Hopes and Hurts Sermon
“Hopes and Hurts” Sermon for 01-26-20 at Harbor Church
The Shortest verse in the Bible is “Jesus wept”
Reading: John 11:28-37
When she had said this, she went back and called her sister Mary, and told her privately, “The Teacher is here and is calling for you.” And when she heard it, she got up quickly and went to him. Now Jesus had not yet come to the village, but was still at the place where Martha had met him. The Jews who were with her in the house, consoling her, saw Mary get up quickly and go out. They followed her because they thought that she was going to the tomb to weep there. When Mary came where Jesus was and saw him, she knelt at his feet and said to him, “Lord, if you had been here, my brother would not have died.” When Jesus saw her weeping, and the Jews who came with her also weeping, he was greatly disturbed in spirit and deeply moved. He said, “Where have you laid him?” They said to him, “Lord, come and see.” Jesus wept.
Have you ever gone through a challenging period or a crisis and had a friend say to you, “I know how you feel.”
How do you feel when someone says to you, “I know exactly how you feel.”
My reaction is usually to think (if not to say) “no you don’t!” No one else has gone through the exact same circumstances that you have, or that I have, or that anyone has, for that matter. Everyone’s journey is unique to them. But with this understanding, I think that it is possible to try to feel the pain of others. And this can be a great motivator and aid to us as we strive to minister to others and support them in their difficulties. So how do we do this? How do we feel the pain of others to a degree that it mobilizes us to provide help, succor, encouragement?
We want others to be able to feel for us and with us. We want to be able to do this for others as well. To say in our hearts if not out loud: “I feel you, man!” “I feel for you…”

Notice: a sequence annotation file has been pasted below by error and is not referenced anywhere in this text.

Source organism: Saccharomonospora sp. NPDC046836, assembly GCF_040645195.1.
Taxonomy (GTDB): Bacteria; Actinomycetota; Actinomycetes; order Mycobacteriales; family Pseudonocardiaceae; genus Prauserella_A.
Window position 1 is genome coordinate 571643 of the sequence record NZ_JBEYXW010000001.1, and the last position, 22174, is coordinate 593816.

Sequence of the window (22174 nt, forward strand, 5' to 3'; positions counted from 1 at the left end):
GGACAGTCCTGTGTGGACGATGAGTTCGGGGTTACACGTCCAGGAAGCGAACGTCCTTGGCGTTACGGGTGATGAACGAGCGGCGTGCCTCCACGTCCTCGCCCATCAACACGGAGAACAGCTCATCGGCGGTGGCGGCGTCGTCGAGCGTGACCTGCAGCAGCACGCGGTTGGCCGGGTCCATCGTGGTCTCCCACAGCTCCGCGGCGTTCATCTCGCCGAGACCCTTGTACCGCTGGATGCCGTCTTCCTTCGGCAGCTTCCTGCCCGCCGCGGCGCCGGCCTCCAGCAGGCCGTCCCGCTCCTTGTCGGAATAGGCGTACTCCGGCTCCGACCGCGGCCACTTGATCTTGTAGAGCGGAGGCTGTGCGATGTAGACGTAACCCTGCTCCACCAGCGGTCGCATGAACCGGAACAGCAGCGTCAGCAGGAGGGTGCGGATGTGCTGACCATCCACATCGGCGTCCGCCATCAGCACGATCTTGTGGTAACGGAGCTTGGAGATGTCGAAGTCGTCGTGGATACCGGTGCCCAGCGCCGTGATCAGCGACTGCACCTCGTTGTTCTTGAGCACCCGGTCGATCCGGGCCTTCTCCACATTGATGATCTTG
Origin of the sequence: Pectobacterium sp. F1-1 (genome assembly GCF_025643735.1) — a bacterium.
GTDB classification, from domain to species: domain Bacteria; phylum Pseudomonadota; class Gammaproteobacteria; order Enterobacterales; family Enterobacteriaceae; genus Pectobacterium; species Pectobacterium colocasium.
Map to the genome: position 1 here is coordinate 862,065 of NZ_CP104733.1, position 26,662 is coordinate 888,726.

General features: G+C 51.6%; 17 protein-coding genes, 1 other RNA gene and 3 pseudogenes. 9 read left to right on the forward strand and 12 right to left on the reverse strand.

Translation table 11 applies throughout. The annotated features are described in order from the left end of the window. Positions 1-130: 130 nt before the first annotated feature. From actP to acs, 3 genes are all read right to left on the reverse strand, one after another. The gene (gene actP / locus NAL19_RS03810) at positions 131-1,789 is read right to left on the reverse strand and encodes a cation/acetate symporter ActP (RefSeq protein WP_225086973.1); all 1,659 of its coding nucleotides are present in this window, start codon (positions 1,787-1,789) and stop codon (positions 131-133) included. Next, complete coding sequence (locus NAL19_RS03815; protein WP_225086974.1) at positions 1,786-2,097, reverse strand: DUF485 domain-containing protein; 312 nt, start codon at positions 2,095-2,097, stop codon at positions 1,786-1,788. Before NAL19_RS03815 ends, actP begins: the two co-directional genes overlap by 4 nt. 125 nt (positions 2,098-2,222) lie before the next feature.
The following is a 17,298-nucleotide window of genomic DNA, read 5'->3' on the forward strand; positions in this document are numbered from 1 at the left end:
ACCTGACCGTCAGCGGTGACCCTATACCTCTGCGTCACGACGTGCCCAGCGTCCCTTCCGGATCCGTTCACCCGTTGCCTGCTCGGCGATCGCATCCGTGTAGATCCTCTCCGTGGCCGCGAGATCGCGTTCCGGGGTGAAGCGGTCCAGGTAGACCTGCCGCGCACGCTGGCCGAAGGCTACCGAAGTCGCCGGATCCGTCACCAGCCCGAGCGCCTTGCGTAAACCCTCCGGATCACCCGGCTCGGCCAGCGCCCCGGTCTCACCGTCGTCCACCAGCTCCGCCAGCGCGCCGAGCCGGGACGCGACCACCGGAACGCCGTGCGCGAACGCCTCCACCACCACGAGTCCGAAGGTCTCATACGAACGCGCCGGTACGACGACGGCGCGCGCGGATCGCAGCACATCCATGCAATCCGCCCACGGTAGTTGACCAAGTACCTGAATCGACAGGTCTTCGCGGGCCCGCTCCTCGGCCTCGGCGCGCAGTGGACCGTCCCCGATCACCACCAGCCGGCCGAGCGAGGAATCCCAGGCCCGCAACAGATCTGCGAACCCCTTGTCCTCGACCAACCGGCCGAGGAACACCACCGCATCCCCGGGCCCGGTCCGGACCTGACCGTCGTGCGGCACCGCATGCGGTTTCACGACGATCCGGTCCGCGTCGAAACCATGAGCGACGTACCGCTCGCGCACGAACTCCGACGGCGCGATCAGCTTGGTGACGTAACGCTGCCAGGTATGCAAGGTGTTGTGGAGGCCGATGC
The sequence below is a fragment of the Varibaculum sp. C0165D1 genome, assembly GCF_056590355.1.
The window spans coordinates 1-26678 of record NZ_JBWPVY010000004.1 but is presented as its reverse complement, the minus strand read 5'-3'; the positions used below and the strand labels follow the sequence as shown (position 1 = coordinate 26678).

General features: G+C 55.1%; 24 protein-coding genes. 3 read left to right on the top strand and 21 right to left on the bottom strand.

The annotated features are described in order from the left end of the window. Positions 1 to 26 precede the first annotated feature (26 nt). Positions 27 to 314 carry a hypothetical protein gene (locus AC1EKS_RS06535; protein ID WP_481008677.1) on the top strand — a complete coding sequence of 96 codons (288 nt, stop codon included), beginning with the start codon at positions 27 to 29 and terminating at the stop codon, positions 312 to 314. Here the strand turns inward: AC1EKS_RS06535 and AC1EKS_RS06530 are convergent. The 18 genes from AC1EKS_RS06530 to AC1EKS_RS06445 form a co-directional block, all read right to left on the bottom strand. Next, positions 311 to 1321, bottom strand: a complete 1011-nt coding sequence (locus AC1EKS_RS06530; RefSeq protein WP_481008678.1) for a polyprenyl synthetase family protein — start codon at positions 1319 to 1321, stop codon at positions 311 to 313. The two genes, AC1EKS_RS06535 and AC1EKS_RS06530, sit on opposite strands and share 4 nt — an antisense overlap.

MISSION STATEMENT FOCUS TODAY:
“Embracing the Hopes and Hurts of others”
OUR FEELINGS CAN BE “MOTIVATORS FOR MINISTRY”.
GOD HAS GIVEN US THE CAPACITY FOR SYMPATHY, EMPATHY & COMPASSION.
“While these words are near cousins, they are not synonymous with one another. Empathy means that you feel what a person is feeling. Sympathy means you can understand what the person is feeling. Compassion is the willingness to relieve the suffering of another.”
CONSIDER HOW Sympathy (understanding of situation) and Empathy (feeling with another) can help us accomplish our mission as a church and combine to produce Compassion- which is Love-In-Action….
PROCESS: Understanding—> Identification-—> Mobilization
SYMPATHY - Feeling ‘for’ the person someone (sympathy)-distance/across from. An object of compassion. “I understand your situation. I can appreciate what you must be going through. I know that you feel sad.”
EMPATHY (feeling ‘with’ the person). Feeling ‘with’ someone (empathy)-it reduces the distance between us: we move from being across from someone to /being alongside of Someone.
- A Therapist’s definition of empathy: “emotional understanding”
- Perhaps the truest expression of feeling we can have is to identify with the emotional state of others. We have no record of Jesus feeling sorry for Himself or dwelling on or becoming preoccupied with any of His personal suffering. But he felt for others. He felt sorry for them (sympathy), he felt their pain (empathy), and then he did something about it (compassion).
- There are plenty of examples of his ability to relate to others, to feel what they were feeling, and then translate that into action for the benefit of the people around him.
COMPASSION from Compassion International: WE ARE "SUFFERING WITH" CHILDREN IN NEED The etymology of the word compassion stems from the Latin com meaning "with, together" and the Latin pati "to suffer." Compassion literally means to suffer with. Compassion, suffering with another person, is combining sympathy with an active response or a desire to help. Because we have compassion, we want to act and lessen someone else's suffering.
Do you ever wonder, why Jesus wept when Lazarus died? Surely Jesus knew that Lazarus was on his way to a better place, that his heavenly home awaited him. Why then did he cry? I can think of several possibilities:
He felt the pain of others.
In the Lazarus story, We read:
“When Jesus saw her weeping, and [when he saw] the Jews who came with her also weeping, he was greatly disturbed in spirit and deeply moved within himself.”
He knew the pain of others and it became his own.